Find treatment fast.
Emergencies are accepted anytime our clinic is open. If possible, it is best to call us at (317) 313-8760 before coming in so that a staff member can advise you on your particular emergency. We have a veterinarian and technicians on duty six days a week who are trained and equipped to handle any urgent care your pet encounters.
The following steps will guide you through the thought process in determining whether or not your pet is needing professional attention immediately and who to contact after Herrmann Veterinary Clinic business hours.
- Is it really an emergency? Is your pet truly suffering or is its life in danger? If it is or you are genuinely unsure, go ahead and call us. If it is after business hours you will hear instructions and phone number(s) to call for emergency help.
- There are several emergency service clinics available. Call requesting service first. The veterinarian will be able to give you advice on whether or not a visit to the hospital is required and when to come. See below for emergency clinic information.
- Make sure you provide the correct phone number for the veterinarian to call back. Try and avoid using that phone until the veterinarian returns the call. Make sure you know the details about the problem. What’s wrong, when did it start and has it worsened? If you are not the owner, where can they be contacted?
Emergencies to call immediately about are:
- Poisoning: Identify the poison ideally from the container and let the veterinarian know. The veterinarian can be contacting the Poison Control for advice while you are traveling to the clinic. Bring the container to show the veterinarian.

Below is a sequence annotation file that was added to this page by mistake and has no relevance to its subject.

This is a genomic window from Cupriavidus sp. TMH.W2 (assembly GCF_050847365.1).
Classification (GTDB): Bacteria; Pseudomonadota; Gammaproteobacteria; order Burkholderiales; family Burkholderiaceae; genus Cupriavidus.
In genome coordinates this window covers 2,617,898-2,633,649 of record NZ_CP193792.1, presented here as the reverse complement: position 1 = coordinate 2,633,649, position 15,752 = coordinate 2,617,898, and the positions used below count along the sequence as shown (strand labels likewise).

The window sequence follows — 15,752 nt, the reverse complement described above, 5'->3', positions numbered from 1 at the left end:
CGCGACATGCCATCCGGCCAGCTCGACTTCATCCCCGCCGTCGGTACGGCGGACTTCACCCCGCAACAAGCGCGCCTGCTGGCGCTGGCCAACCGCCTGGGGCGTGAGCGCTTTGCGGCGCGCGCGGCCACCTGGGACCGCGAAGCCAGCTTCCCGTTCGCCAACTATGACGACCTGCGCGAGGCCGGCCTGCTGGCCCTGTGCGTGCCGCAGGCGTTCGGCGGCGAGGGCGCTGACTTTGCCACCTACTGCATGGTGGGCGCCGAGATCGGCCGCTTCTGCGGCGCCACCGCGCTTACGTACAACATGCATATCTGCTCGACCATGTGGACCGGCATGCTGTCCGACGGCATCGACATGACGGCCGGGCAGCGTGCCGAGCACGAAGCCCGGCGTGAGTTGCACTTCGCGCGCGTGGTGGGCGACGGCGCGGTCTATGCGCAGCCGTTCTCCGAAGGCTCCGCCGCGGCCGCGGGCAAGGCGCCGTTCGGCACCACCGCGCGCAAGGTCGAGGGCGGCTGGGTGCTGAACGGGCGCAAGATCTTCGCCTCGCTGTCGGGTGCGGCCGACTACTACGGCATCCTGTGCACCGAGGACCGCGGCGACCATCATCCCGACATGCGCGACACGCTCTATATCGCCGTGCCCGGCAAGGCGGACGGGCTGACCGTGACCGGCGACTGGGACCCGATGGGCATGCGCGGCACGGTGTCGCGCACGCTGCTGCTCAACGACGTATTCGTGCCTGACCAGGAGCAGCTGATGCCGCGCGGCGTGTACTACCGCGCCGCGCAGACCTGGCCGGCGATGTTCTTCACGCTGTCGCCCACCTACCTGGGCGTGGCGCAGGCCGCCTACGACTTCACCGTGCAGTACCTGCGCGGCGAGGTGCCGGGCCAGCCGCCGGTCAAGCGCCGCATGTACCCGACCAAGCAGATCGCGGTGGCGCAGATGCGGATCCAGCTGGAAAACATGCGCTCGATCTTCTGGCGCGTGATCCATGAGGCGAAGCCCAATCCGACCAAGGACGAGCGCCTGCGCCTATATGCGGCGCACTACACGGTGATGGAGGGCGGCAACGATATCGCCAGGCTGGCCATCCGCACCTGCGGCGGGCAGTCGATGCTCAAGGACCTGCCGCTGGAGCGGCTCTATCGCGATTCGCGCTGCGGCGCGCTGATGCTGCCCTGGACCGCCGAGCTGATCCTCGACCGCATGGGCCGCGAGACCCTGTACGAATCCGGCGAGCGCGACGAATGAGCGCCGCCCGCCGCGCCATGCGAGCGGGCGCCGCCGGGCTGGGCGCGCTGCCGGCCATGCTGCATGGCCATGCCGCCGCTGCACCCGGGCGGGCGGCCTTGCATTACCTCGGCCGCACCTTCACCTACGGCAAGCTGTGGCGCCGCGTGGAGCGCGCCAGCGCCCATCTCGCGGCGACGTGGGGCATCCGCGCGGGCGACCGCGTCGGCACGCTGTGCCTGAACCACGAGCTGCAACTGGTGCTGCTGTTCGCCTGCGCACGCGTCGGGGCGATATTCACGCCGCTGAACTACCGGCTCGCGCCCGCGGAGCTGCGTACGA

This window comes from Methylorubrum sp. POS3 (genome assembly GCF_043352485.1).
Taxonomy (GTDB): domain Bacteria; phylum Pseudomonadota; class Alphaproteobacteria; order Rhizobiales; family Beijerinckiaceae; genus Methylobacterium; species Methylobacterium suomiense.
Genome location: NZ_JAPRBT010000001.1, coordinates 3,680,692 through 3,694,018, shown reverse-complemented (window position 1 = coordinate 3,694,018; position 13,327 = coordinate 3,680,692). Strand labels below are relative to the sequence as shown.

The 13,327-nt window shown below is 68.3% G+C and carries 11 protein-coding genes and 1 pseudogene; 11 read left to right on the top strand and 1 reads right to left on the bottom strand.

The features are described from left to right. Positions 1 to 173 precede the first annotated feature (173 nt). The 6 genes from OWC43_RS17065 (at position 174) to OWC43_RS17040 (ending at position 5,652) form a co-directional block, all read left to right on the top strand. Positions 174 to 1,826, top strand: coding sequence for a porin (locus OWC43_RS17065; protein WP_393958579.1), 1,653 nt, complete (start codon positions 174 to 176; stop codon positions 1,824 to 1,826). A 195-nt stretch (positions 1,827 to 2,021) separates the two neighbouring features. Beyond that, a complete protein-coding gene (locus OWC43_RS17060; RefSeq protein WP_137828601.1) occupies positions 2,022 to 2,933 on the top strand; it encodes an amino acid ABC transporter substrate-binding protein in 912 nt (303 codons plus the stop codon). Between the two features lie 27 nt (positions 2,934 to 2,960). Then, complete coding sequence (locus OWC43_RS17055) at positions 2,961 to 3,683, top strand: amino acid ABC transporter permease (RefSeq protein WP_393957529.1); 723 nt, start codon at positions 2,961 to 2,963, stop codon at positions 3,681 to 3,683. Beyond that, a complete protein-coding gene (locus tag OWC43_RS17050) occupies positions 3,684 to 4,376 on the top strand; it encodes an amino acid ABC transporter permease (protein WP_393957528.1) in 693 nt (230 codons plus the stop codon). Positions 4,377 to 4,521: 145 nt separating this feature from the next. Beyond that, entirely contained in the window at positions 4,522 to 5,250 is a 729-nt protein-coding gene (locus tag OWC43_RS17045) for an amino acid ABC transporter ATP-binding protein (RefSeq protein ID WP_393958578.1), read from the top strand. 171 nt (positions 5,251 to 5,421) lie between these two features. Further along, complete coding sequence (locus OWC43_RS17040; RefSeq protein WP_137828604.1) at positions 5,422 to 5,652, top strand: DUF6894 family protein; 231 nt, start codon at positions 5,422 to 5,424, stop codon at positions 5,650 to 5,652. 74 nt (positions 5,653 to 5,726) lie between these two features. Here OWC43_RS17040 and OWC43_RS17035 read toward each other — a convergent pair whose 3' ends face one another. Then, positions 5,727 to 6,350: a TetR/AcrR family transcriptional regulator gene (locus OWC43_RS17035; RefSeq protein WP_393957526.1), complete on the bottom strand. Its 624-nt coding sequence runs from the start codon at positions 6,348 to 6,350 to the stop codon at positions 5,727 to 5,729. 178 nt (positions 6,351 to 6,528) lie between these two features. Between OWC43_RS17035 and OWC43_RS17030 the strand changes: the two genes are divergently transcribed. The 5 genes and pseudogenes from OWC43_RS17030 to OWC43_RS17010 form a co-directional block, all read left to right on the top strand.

- Road traffic accidents: A severely injured animal can usually be moved safely and quickly. Provided he/she is not having breathing problems, muzzle him/her in case he/she is in pain. Have as many helpers as possible to pick the pet up at the first attempt. Get him/her to the hospital as quickly as possible, but contact the duty veterinarian to let them know you are coming.
- Bloat or Gastric dilatation: if you suspect this, err on the side of caution, call the veterinarian and they will see you as soon as possible to check.
- Persistent vomiting or diarrhea for more than 24 hours with or without blood.
- Severe lameness.
- Lacerations: usually want to suture within a few hours of occurrence.
- Any other condition that appears to be making your pet acutely ill: Not eating for more than 24 hours; Excessive bleeding (constant stream of blood or constant dripping for more than 10 minutes).
If your pet has a major problem or injury, be prepared to have to make some urgent decisions. The veterinarian will often discuss a number of treatment options. If the condition is life threatening, then you will not be able to spend a long time making up your mind about what needs to be done. You will need to think about expected quality of life, how much you are prepared to let your pet go through and how much you want to spend.
In case of an after-hours emergency, please contact: